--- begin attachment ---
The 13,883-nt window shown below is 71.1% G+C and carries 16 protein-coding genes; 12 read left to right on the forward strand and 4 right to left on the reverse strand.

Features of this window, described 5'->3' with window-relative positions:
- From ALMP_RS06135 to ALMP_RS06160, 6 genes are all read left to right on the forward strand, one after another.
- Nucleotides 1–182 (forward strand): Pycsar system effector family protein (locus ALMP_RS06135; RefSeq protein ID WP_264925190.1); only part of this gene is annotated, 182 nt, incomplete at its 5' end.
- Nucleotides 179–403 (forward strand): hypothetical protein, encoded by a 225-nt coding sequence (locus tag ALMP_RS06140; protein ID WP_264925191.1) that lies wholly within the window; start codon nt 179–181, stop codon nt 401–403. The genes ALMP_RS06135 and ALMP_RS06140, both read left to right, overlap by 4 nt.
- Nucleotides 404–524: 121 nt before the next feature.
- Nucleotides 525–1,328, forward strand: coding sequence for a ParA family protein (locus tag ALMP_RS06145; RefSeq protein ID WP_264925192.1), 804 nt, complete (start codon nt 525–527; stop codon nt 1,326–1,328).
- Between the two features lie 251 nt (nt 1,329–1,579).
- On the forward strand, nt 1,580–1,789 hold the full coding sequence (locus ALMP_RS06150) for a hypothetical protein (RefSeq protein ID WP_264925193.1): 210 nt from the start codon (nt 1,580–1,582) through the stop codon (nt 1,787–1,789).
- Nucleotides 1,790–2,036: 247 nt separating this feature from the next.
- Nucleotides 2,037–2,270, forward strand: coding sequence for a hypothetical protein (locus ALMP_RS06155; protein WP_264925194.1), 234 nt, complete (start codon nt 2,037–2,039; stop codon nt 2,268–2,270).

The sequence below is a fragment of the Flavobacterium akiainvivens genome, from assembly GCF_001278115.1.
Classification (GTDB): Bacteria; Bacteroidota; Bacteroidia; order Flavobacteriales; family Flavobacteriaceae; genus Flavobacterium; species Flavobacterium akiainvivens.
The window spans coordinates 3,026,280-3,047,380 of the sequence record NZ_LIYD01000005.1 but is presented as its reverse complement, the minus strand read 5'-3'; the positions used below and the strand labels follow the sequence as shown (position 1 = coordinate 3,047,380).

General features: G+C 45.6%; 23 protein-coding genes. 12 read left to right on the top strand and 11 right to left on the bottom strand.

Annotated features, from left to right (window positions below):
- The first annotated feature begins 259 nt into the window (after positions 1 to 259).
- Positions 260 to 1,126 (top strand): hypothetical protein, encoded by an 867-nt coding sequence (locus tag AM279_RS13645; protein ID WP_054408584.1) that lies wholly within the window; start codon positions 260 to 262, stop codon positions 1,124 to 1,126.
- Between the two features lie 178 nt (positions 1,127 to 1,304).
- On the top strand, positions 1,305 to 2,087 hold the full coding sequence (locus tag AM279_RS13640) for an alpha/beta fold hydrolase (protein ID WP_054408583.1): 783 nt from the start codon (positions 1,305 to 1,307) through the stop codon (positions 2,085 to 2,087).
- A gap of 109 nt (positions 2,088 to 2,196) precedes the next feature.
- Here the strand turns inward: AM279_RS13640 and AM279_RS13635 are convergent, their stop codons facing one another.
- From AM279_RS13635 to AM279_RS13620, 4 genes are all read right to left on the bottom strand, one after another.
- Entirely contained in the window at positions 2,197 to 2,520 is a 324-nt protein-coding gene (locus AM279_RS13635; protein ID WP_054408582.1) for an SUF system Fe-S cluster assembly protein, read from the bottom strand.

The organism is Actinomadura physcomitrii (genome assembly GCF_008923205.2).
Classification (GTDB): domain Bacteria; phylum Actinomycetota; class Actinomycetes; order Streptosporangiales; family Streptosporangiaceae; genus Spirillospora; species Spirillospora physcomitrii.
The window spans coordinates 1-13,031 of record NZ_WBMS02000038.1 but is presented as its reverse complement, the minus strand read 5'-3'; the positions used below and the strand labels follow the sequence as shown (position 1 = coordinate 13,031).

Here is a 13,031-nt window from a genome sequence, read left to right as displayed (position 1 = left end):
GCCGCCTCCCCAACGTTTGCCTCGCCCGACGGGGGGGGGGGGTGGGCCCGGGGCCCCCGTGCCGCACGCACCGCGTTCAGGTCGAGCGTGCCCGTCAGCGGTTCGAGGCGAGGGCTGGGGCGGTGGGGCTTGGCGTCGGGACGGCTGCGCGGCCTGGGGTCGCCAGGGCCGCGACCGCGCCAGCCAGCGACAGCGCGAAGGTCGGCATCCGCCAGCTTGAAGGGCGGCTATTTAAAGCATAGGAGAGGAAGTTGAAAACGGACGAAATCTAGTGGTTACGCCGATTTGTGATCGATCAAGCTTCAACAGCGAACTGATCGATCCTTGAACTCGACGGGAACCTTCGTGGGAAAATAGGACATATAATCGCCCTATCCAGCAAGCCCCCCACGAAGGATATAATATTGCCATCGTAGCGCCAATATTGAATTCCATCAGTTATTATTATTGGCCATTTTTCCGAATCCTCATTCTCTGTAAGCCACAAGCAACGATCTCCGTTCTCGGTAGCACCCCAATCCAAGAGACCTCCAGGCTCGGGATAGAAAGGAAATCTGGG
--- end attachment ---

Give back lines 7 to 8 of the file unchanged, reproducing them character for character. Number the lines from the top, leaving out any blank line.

- Nucleotides 525–1,328, forward strand: coding sequence for a ParA family protein (locus tag ALMP_RS06145; RefSeq protein ID WP_264925192.1), 804 nt, complete (start codon nt 525–527; stop codon nt 1,326–1,328).
- Between the two features lie 251 nt (nt 1,329–1,579).